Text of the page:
Renegade Nell 2024 tv series review

After making her mark at the BBC with hits like “Happy Valley” and “Gentleman Jack,” screenwriter-turned-showrunner Sally Wainwright has joined forces with Disney for her latest venture. With the British broadcaster’s tightening purse strings limiting even its most esteemed creators to scant resources—no more than three episodes per series and four characters per scene—the appeal of Disney’s offer is understandable, if not expected. This belt-tightening, a consequence of post-Brexit financial constraints, has frustrated those working within its confines and left viewers disheartened by the decline of primetime broadcasts.

Enter “Renegade Nell,” an eight-part series blending historical and fantastical elements, adding to the plethora of light period entertainments spanning the Stuart and Georgian eras. Arriving in the wake of the short-lived BBC comedy “The Witchfinder” and Apple TV+’s recent “The Completely Made-Up Adventures of Dick Turpin,” “Renegade Nell” strikes a tone less aggressively whimsical than its predecessors but notably younger than Wainwright’s previous works. The influence of Disney is evident from the outset, with our diminutive heroine empowered by fantastical abilities akin to those of superheroes—a nod, perhaps, to the “Avengers” phenomenon reshaping streaming content.

Nell Jackson (Louisa Harland), presumed dead by her family, returns to her North London home to find herself entangled in a high-society intrigue involving local landowners, their offspring, and a scheming Earl. With the help of a luminescent sprite named Billy Blind (Nick Mohammed), Nell navigates her newfound roles as both outlaw and caregiver to her siblings, assuming various guises along the way. As Nell’s adventures unfold, the series adapts to its PG-13 rating, drawing inspiration from recent trends in period drama, superhero narratives, and even elements of “Doctor Who,” “House of Cards,” and “Game of Thrones.”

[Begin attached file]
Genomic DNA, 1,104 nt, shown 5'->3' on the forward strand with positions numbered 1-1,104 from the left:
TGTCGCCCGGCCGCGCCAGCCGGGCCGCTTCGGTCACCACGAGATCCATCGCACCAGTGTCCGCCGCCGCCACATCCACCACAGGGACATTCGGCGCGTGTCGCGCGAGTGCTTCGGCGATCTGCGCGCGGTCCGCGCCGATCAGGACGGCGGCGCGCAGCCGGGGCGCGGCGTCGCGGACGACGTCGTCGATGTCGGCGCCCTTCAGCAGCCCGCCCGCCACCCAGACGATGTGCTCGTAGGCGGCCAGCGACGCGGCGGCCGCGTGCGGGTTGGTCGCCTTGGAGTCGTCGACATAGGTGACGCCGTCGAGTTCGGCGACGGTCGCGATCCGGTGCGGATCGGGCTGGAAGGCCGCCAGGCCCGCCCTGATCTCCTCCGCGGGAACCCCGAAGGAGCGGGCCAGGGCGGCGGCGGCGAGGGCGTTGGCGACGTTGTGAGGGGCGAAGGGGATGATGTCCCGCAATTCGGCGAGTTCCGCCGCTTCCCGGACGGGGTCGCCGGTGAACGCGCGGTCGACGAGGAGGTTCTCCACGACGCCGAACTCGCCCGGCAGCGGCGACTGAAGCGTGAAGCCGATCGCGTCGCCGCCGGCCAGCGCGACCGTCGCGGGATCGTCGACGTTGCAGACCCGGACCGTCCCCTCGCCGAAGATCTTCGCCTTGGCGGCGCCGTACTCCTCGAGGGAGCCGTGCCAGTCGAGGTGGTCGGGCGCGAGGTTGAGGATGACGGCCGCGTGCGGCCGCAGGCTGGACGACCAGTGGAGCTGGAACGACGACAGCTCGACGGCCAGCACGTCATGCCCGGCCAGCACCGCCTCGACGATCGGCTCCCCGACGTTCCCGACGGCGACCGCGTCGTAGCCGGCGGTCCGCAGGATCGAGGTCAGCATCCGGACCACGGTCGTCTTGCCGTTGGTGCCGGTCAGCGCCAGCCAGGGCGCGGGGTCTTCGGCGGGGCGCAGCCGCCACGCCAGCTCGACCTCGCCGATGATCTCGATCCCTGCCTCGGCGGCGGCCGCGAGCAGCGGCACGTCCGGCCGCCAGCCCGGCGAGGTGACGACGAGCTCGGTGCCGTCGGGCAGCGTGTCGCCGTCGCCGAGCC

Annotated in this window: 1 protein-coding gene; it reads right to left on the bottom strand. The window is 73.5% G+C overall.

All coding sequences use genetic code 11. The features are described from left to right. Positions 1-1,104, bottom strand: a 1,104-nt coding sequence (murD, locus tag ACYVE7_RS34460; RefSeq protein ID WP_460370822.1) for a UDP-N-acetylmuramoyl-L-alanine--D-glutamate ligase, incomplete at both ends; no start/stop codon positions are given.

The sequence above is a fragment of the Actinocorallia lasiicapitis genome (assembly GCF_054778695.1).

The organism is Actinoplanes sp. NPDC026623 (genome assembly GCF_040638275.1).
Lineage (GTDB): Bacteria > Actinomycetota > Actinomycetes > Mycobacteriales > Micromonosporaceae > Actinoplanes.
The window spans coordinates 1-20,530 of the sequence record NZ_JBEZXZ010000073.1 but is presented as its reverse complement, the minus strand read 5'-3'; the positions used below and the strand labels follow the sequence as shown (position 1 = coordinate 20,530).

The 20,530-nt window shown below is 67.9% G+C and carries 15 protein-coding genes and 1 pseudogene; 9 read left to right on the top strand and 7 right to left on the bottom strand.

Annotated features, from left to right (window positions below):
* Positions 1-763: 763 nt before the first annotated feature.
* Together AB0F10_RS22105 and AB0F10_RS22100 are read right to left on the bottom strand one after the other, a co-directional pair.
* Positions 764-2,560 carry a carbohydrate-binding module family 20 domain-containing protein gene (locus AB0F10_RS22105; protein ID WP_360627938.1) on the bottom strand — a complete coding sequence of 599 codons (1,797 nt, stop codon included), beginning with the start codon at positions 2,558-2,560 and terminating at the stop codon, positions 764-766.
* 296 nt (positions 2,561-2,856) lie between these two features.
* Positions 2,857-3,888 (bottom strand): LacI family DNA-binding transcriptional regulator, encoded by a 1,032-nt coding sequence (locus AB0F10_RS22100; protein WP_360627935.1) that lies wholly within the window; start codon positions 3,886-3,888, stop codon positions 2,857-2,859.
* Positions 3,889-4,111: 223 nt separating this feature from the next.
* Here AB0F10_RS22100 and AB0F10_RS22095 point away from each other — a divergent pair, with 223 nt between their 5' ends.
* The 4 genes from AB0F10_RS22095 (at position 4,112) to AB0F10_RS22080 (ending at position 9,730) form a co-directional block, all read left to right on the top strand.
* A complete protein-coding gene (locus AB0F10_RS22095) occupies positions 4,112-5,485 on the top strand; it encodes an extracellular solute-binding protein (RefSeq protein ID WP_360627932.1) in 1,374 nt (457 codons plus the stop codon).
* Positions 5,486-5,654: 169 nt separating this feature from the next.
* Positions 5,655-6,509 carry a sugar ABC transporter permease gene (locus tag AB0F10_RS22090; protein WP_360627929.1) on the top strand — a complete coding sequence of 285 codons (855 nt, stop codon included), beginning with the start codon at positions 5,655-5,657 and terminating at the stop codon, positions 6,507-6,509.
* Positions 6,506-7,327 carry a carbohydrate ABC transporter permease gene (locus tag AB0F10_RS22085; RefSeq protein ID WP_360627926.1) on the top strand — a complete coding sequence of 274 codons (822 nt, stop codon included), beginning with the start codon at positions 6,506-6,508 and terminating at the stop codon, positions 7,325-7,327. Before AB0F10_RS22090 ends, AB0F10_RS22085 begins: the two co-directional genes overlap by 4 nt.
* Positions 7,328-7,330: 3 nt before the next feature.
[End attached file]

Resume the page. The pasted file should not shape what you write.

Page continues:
Craftsmanship abounds in “Renegade Nell,” from Tom Pye’s detailed costuming to the lush cinematography of Oli Russell and Catherine Goldschmidt. Action sequences engineered by the stunt team, led by Abbi Collins and Lucy Egerton, rival the spectacles of Hollywood’s golden age. Yet, despite its visual prowess, the series initially struggles to match the depth of Wainwright’s previous writing, taking time to find its narrative footing and explore themes of class and identity.

However, as the series progresses, it embraces its unique identity, delving into England’s complex heritage and societal prejudices with greater depth. The ensemble cast, led by Harland’s dynamic portrayal of Nell, injects vitality into the story, with standout performances from Adrian Lester, Art Malik, and Joely Richardson. Ultimately, “Renegade Nell” transcends the formulaic trappings of mainstream franchises, capturing the irreverent spirit of British storytelling while carving out its own niche in the streaming landscape. As Easter approaches, signaling the show’s release, one can’t help but anticipate further adventures with Nell Jackson—a character destined to ride again.


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By acinetv